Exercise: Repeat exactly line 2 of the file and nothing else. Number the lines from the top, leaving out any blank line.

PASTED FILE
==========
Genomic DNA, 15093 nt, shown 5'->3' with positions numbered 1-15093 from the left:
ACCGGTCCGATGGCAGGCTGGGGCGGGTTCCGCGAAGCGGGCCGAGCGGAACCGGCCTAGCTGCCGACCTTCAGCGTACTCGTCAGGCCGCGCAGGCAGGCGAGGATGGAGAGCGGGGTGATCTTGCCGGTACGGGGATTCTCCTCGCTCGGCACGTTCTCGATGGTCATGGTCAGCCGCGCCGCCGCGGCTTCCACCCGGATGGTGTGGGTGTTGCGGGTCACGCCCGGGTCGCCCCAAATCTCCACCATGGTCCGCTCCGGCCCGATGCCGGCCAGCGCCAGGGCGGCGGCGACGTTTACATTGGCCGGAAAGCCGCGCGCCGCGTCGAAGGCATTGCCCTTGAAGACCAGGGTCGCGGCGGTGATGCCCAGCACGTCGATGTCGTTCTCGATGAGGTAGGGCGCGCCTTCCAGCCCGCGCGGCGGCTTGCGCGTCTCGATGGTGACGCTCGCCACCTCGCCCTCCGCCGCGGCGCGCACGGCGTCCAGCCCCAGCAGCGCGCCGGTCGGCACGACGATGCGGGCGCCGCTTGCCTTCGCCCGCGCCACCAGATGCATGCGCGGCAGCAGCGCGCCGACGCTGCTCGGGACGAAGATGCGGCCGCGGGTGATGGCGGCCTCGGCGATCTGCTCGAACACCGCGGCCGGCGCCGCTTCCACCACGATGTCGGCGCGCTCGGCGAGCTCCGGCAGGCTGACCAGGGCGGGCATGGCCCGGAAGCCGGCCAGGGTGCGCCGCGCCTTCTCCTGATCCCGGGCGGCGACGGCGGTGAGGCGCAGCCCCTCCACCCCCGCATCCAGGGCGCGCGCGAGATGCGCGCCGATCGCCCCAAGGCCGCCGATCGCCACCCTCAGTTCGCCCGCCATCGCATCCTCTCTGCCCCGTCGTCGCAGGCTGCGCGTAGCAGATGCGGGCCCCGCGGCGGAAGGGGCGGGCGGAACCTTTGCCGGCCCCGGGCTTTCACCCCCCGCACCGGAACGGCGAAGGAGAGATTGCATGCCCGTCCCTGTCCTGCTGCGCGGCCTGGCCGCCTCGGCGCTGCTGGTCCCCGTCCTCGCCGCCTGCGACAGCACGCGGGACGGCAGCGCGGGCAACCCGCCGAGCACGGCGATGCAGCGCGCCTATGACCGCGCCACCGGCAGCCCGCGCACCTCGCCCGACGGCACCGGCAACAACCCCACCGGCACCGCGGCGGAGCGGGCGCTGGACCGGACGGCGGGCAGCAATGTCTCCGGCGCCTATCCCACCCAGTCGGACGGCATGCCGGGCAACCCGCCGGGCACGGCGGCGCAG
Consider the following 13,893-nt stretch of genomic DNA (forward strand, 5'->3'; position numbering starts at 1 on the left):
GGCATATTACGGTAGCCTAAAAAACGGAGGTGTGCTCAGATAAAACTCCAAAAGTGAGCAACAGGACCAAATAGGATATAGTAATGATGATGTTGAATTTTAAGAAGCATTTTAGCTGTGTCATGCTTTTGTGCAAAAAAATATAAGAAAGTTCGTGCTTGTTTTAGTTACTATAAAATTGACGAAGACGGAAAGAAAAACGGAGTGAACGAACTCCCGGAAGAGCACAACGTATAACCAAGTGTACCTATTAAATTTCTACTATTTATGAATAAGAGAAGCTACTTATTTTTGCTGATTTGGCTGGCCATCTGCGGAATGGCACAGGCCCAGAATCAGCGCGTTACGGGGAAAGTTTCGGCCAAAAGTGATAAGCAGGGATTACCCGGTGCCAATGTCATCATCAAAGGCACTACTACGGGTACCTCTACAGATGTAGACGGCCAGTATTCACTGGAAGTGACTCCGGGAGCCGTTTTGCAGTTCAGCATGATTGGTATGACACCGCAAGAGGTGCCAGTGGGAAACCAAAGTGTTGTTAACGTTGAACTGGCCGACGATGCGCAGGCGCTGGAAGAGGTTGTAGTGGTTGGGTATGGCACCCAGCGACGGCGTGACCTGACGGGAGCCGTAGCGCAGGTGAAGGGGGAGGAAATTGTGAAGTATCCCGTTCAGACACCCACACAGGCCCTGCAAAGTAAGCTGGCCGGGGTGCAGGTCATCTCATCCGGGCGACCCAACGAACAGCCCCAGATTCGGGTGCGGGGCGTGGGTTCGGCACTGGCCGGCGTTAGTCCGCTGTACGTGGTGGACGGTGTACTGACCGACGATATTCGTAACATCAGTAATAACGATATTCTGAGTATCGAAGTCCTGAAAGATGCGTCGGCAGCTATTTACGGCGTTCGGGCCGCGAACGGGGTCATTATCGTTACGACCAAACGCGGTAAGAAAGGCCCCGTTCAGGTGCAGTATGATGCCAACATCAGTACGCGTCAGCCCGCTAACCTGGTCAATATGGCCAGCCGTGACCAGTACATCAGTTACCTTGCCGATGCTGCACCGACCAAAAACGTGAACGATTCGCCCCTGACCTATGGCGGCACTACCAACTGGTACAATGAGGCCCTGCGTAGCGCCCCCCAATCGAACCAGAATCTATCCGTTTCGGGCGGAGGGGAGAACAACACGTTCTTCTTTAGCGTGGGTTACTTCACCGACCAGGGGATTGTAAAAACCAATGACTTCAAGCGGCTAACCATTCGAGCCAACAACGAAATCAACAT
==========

ACCGGTCCGATGGCAGGCTGGGGCGGGTTCCGCGAAGCGGGCCGAGCGGAACCGGCCTAGCTGCCGACCTTCAGCGTACTCGTCAGGCCGCGCAGGCAGGCGAGGATGGAGAGCGGGGTGATCTTGCCGGTACGGGGATTCTCCTCGCTCGGCACGTTCTCGATGGTCATGGTCAGCCGCGCCGCCGCGGCTTCCACCCGGATGGTGTGGGTGTTGCGGGTCACGCCCGGGTCGCCCCAAATCTCCACCATGGTCCGCTCCGGCCCGATGCCGGCCAGCGCCAGGGCGGCGGCGACGTTTACATTGGCCGGAAAGCCGCGCGCCGCGTCGAAGGCATTGCCCTTGAAGACCAGGGTCGCGGCGGTGATGCCCAGCACGTCGATGTCGTTCTCGATGAGGTAGGGCGCGCCTTCCAGCCCGCGCGGCGGCTTGCGCGTCTCGATGGTGACGCTCGCCACCTCGCCCTCCGCCGCGGCGCGCACGGCGTCCAGCCCCAGCAGCGCGCCGGTCGGCACGACGATGCGGGCGCCGCTTGCCTTCGCCCGCGCCACCAGATGCATGCGCGGCAGCAGCGCGCCGACGCTGCTCGGGACGAAGATGCGGCCGCGGGTGATGGCGGCCTCGGCGATCTGCTCGAACACCGCGGCCGGCGCCGCTTCCACCACGATGTCGGCGCGCTCGGCGAGCTCCGGCAGGCTGACCAGGGCGGGCATGGCCCGGAAGCCGGCCAGGGTGCGCCGCGCCTTCTCCTGATCCCGGGCGGCGACGGCGGTGAGGCGCAGCCCCTCCACCCCCGCATCCAGGGCGCGCGCGAGATGCGCGCCGATCGCCCCAAGGCCGCCGATCGCCACCCTCAGTTCGCCCGCCATCGCATCCTCTCTGCCCCGTCGTCGCAGGCTGCGCGTAGCAGATGCGGGCCCCGCGGCGGAAGGGGCGGGCGGAACCTTTGCCGGCCCCGGGCTTTCACCCCCCGCACCGGAACGGCGAAGGAGAGATTGCATGCCCGTCCCTGTCCTGCTGCGCGGCCTGGCCGCCTCGGCGCTGCTGGTCCCCGTCCTCGCCGCCTGCGACAGCACGCGGGACGGCAGCGCGGGCAACCCGCCGAGCACGGCGATGCAGCGCGCCTATGACCGCGCCACCGGCAGCCCGCGCACCTCGCCCGACGGCACCGGCAACAACCCCACCGGCACCGCGGCGGAGCGGGCGCTGGACCGGACGGCGGGCAGCAATGTCTCCGGCGCCTATCCCACCCAGTCGGACGGCATGCCGGGCAACCCGCCGGGCACGGCGGCGCAG